Palliative care - fear and anxiety
End of life care - fear and anxiety; Hospice care - fear and anxiety
It is normal for someone who is sick to feel uneasy, restless, afraid, or anxious. Certain thoughts, pain, or trouble breathing may trigger these feelings. Palliative care providers can help the person cope with these symptoms and feelings.
Palliative care is a holistic approach to care that focuses on treating pain and symptoms and improving quality of life in people with serious illnesses and a limited life span.
When You Have Fear or Anxiety
Fear or anxiety may lead to:
- Feelings that things are not right
- Unable to pay attention, focus, or concentrate
- Loss of control
Your body may express what you are feeling in these ways:
- Trouble relaxing
- Trouble getting comfortable
- Needing to move for no reason
- Fast breathing
- Fast heartbeat
- Shaking or tremors
- Muscle twitches
- Trouble sleeping
- Bad dreams or nightmares
- Extreme restlessness (called agitation)
How to Help Yourself
Think about what worked in the past. What helps when you feel fear or anxiety? Were you able to do something about it? For example, if the fear or anxiety started with a pain, did taking pain medicine help?
To help you relax:
- Breathe slowly and deeply for a few minutes.
- Listen to music that calms you.
- Slowly count backward from 100 to 0.
- Do yoga, qigong, or tai chi.
- Have someone massage your hands, feet, arms, or back.
- Pet a cat or dog.
- Ask someone to read to you.
To prevent feeling anxious:
- When you need to rest, tell visitors to come another time.
- Take your medicine as it was prescribed.
- Do not drink alcohol.
- Do not have drinks with caffeine.
Many people find they can prevent or manage these feelings if they can talk to someone they trust.
- Talk to a friend or loved one who is willing to listen.
- When you see your doctor or nurse, talk about your fears.
- If you have worries about money or other issues, or just want to talk about your feelings, ask to see a social worker.
Your health care provider can give you medicine to help with these feelings. Do not be afraid to use it the way it is prescribed. If you have questions or concerns about the medicine, ask your provider or pharmacist.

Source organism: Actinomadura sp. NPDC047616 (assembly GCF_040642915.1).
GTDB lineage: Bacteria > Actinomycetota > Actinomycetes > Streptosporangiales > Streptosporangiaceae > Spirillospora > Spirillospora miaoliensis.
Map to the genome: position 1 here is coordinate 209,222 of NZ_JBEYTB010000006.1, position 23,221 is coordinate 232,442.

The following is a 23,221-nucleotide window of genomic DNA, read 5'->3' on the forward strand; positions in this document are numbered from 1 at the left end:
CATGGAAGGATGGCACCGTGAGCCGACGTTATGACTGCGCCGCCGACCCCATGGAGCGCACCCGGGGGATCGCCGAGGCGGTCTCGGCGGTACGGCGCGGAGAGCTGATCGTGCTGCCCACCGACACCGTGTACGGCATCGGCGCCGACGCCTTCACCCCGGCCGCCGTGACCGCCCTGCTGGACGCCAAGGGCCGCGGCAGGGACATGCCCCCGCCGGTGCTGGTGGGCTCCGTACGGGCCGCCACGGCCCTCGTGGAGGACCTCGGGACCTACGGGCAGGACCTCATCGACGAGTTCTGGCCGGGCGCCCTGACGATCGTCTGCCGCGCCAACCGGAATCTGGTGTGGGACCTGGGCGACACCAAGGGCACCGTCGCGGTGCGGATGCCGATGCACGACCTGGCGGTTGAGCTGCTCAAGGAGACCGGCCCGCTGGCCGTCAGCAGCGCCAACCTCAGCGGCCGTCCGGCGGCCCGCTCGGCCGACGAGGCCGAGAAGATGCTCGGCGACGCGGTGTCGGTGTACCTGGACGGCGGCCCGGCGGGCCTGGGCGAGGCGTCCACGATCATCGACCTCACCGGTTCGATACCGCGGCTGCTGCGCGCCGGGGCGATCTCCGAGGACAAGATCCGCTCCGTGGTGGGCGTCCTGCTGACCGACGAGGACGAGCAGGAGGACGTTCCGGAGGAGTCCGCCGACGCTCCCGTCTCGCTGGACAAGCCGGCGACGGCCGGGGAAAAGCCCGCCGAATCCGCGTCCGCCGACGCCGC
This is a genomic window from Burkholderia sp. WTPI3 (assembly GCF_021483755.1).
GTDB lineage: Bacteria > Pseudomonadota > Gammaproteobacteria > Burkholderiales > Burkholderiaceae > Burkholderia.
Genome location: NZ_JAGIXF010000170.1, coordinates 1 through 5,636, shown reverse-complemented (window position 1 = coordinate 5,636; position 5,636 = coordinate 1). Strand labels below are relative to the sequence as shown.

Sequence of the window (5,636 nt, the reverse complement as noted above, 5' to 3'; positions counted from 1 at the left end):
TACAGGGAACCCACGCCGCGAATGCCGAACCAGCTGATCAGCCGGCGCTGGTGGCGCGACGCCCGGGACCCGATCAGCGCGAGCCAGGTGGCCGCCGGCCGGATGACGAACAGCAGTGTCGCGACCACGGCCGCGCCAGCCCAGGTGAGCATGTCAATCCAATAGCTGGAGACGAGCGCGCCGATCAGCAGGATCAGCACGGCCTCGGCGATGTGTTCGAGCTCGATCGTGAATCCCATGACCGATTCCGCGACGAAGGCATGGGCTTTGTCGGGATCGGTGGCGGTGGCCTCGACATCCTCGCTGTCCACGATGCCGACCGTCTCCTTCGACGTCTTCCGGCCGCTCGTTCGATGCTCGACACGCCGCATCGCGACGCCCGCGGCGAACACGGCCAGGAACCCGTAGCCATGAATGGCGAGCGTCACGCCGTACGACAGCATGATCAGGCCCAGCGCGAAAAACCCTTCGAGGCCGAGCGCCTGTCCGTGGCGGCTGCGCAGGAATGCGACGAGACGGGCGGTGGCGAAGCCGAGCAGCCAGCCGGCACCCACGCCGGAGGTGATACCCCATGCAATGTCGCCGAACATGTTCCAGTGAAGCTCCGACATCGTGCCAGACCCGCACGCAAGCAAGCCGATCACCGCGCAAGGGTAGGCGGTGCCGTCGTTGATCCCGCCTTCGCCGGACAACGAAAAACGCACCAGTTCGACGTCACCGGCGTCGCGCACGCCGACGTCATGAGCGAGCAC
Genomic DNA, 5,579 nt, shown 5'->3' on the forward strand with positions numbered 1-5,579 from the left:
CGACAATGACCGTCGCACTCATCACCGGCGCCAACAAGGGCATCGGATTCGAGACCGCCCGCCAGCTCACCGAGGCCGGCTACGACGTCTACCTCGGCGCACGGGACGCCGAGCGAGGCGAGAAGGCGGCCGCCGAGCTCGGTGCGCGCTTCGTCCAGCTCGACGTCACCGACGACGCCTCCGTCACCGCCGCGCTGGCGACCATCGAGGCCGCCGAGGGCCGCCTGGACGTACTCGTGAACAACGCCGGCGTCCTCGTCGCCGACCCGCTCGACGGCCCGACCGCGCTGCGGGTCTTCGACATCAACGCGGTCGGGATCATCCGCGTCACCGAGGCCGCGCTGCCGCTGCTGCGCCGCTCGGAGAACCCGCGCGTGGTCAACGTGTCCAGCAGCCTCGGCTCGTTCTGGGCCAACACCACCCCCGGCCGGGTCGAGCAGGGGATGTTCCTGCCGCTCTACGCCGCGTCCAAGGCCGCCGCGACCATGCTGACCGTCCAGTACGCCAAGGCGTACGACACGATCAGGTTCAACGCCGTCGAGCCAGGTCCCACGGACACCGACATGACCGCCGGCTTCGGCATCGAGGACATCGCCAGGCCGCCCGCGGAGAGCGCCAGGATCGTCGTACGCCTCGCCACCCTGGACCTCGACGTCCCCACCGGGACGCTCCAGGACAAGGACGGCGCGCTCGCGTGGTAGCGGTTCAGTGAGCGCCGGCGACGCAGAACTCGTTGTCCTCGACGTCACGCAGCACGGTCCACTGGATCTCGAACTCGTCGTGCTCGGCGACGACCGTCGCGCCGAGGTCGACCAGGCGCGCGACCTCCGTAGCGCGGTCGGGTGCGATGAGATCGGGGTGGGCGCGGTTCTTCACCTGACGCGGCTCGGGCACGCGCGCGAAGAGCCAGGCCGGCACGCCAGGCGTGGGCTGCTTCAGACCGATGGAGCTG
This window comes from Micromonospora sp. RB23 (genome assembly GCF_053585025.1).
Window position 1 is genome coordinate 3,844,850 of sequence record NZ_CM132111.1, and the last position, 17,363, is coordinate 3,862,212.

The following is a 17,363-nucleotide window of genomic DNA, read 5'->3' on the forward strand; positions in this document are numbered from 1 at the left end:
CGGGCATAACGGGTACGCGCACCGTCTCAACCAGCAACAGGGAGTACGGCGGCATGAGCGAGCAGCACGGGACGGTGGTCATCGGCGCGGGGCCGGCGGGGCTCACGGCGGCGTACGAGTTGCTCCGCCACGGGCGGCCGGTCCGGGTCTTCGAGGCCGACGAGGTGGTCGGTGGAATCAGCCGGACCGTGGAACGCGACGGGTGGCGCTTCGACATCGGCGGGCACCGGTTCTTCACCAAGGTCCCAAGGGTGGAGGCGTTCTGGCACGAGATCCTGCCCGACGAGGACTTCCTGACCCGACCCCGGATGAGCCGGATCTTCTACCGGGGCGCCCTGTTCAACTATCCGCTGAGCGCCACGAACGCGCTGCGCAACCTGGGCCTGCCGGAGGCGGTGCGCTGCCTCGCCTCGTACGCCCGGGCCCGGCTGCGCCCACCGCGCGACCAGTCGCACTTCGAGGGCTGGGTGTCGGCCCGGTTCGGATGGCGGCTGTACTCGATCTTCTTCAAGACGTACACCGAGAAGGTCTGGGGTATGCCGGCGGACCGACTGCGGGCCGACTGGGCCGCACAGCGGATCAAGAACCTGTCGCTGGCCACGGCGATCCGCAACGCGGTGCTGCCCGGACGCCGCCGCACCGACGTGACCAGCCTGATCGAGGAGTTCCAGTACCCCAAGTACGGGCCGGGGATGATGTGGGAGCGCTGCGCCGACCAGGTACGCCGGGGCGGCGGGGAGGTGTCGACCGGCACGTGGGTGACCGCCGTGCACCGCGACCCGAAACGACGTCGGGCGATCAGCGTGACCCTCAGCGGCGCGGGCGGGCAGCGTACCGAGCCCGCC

When to Call the Doctor
Call your provider when you have:
- Feelings that may be causing your anxiety (such as fear of dying or worrying about money)
- Concerns about your illness
- Problems with family or friend relationships
- Spiritual concerns
- Signs and symptoms that your anxiety is changing or getting worse
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Cremens MC, Robinson EM, Brenner KO, McCoy TH, Brendel RW. Care at the end of life. In: Stern TA, Freudenreich O, Smith FA, Fricchione GL, Rosenbaum JF, eds. Massachusetts General Hospital Handbook of General Hospital Psychiatry. 7th ed. Philadelphia, PA: Elsevier; 2018:chap 46.
Iserson KV, Heine CE. Bioethics. In: Walls RM, Hockberger RS, Gausche-Hill M, eds. Rosen's Emergency Medicine: Concepts and Clinical Practice. 10th ed. Philadelphia, PA: Elsevier; 2023:chap e6.
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Last reviewed on: 1/18/2022
Reviewed by: David C. Dugdale, III, MD, Professor of Medicine, Division of General Medicine, Department of Medicine, University of Washington School of Medicine, Seattle, WA. Also reviewed by David Zieve, MD, MHA, Medical Director, Brenda Conaway, Editorial Director, and the A.D.A.M. Editorial team.